- Share this article on Facebook
- Share this article on Twitter
- Share this article on Email
- Show additional share options
- Share this article on Print
- Share this article on Comment
- Share this article on Whatsapp
- Share this article on Linkedin
- Share this article on Reddit
- Share this article on Pinit
- Share this article on Tumblr
The music industry’s latest round of dominoes fell into place perfectly Friday. That’s when a consortium led by Sony/ATV closed on its $2.2 billion purchase of EMI Music Publishing, mere hours after the Federal Trade Commission announced it had completed its investigation into antitrust allegations and gave the deal its green light.
The sale follows a complex and at times contentious parting between EMI and private-equity firm Terra Firma, both headquartered in London, which purchased the storied record company and its publishing arm for $6.4 billion in 2007. After defaulting on its debt, Citigroup took over in early 2011 and weeks later announced that EMI would be split and sold off separately (pending regulatory approval, Universal Music Group is set to purchase the recorded unit for $1.9 billion). Other investing partners joining Sony/ATV are the estate of Michael Jackson, Abu Dhabi-based Mubadala Development Company PJSC, Jynwel Capital Ltd., the Blackstone Group’s GSO Capital Partners LP and music business veteran David Geffen.
With the deal, Sony/ATV’s arsenal grows to more than 2 million songs, when you factor in EMI’s 1.3 million tunes. That includes 251 compositions by The Beatles — controlled with the Jackson estate — along with such classics as The Police’s “Roxanne,” The Beach Boys’ “Surfer Girl” and current hits by Justin Bieber, Usher and One Direction.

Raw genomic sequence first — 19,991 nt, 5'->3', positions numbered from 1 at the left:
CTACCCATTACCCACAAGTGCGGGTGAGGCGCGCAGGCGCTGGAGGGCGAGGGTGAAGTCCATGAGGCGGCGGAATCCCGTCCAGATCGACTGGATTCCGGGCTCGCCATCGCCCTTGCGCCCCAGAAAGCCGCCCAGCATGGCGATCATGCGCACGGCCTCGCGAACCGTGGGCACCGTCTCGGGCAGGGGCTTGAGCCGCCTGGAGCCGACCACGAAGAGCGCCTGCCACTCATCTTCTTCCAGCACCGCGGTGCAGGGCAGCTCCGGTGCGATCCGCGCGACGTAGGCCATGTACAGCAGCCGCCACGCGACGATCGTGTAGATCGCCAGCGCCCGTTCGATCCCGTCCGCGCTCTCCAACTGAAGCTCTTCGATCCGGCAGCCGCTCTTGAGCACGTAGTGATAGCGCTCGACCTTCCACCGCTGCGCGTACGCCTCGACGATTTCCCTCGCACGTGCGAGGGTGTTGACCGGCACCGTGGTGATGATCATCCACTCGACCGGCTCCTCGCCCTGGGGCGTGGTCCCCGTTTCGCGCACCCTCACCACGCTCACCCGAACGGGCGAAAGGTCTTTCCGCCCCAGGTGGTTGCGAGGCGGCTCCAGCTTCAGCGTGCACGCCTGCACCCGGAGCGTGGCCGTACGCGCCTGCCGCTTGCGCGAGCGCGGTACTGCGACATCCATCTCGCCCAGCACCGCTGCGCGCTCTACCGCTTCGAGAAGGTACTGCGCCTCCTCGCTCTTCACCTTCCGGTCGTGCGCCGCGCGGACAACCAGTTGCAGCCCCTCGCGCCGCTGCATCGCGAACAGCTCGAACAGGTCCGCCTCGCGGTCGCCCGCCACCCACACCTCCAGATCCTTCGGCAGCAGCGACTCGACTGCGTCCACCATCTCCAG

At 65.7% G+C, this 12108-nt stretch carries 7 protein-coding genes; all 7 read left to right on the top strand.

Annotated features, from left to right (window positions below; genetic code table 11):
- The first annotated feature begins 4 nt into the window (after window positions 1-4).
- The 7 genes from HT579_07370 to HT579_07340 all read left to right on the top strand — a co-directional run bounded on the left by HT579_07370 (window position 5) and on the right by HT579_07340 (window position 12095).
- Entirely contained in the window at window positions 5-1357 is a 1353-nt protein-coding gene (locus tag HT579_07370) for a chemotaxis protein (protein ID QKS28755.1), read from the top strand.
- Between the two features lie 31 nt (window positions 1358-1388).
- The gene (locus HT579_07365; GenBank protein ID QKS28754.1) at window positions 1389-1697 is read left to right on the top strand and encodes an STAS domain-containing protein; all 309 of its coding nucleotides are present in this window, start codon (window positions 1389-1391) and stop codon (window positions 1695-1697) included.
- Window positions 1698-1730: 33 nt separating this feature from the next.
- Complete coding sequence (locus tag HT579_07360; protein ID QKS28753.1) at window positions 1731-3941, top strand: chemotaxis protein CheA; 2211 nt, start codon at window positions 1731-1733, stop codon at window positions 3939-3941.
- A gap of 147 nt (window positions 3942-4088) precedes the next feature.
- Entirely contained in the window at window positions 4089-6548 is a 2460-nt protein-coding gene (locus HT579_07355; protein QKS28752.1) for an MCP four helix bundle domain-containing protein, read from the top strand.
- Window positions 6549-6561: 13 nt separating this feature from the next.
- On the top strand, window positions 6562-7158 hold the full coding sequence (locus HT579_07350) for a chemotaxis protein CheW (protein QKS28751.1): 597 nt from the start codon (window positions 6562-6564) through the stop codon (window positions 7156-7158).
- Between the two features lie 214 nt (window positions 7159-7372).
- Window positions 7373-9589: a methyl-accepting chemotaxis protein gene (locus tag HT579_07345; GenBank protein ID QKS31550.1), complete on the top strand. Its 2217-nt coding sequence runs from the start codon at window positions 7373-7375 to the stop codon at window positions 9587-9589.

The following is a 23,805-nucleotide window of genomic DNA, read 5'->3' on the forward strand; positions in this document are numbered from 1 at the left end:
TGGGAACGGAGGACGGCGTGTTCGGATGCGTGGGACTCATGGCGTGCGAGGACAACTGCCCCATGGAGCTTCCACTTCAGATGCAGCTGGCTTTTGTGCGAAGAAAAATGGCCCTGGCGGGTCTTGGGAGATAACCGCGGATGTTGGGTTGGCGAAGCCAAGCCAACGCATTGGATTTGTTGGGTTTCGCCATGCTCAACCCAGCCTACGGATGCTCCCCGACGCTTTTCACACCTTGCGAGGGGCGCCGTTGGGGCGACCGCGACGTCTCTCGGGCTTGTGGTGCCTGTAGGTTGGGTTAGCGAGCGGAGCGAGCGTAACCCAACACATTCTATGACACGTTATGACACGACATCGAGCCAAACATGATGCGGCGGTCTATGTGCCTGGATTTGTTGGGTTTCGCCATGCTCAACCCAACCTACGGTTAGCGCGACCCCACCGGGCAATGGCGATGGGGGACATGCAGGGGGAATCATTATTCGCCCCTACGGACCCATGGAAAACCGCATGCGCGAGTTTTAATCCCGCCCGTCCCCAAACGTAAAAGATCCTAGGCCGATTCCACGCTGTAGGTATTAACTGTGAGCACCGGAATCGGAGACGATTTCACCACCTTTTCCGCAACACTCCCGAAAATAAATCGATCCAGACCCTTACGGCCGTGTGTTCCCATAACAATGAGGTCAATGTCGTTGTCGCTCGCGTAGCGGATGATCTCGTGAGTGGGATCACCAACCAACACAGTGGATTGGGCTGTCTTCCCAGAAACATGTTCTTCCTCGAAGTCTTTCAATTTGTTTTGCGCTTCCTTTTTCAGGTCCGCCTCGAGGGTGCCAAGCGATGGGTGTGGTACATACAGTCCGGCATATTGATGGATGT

As reported by The New York Times, terms dictated by the Jackson estate require that EMI Music Publishing remains a separate company. Still, the acquisition will return veteran executive Martin Bandier to helm EMI Publishing, a company he ran for 17 years before jumping ship to Sony/ATV, where he is currently chairman. In an interview with the paper’s Media Decoder blog, however, Bandier says that outside of ownership interests, the two publishing powerhouses essentially will be merged. “We are not going to run these as separate entities,” he said. “At the end of the day, we are going to be one homogeneous company, with one person — myself — running it.”
Curiously, but not coincidentally, EMI Music Publishing’s current president “Big” Jon Platt, who also spent 17 years at the company, reported to work for the last time Friday. That night, he accepted the award for Publisher of the Year at the ASCAP Rhythm and Soul Awards — the company’s 18th win in as many years — and later was hailed by Pharrell Williams, who said, “He really is Phil Jackson to us writers.”
According to sources, Platt wasn’t all that jazzed about returning to work under Bandier, but it was only one reason for his exit, a decision he has considered for some time. It’s not yet known what Platt’s next move will be, but there’s talk of a label deal at Warner Music Group, where current EMI CEO Roger Faxon is also rumored to be headed.
In fact, Warners, along with several independent groups, was among the most vocal opponents of the EMI sale. Some contend that’s because it lost the recorded music bid to Universal, while former WMG chairman and CEO Edgar Bronfman Jr. himself told Congress that a combined EMI-UMG “would possess far too much power” and bring “grave consequences for consumers and the future of digital innovation.”
The publishing deal, on the other hand, poses less monopoly risk, it was concluded, despite a 30-plus percent market share because the licensing of copyrights is, in essence, an equal opportunity business. However, according to Billboard’s Ed Christman, sources suggest that Sony Music Entertainment might join Bronfman in the fight to stop the sale of EMI’s recorded music operation.
Read more about the specifics of the deal, and what it means for the thousands of songwriters and timeless tunes it represents, at Billboard.biz.
Sign up for THR news straight to your inbox every day